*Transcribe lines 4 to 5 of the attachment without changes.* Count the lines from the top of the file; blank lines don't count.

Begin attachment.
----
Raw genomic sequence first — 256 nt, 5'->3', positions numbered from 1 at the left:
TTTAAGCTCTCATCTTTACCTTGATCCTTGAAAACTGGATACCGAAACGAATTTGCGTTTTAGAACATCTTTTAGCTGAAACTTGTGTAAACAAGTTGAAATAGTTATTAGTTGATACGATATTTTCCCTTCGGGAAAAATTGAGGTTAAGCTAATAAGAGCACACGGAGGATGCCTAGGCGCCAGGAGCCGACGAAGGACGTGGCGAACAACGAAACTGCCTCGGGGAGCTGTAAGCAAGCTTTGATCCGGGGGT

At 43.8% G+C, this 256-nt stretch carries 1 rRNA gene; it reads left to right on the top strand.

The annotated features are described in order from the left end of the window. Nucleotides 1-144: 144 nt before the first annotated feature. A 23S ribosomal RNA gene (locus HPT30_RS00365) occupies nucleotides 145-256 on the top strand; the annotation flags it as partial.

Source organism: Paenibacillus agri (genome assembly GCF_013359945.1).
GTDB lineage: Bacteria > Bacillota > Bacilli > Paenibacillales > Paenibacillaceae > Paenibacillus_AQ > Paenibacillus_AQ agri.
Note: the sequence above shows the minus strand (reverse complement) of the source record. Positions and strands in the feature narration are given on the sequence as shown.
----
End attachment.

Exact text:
The annotated features are described in order from the left end of the window. Nucleotides 1-144: 144 nt before the first annotated feature. A 23S ribosomal RNA gene (locus HPT30_RS00365) occupies nucleotides 145-256 on the top strand; the annotation flags it as partial.

Source organism: Paenibacillus agri (genome assembly GCF_013359945.1).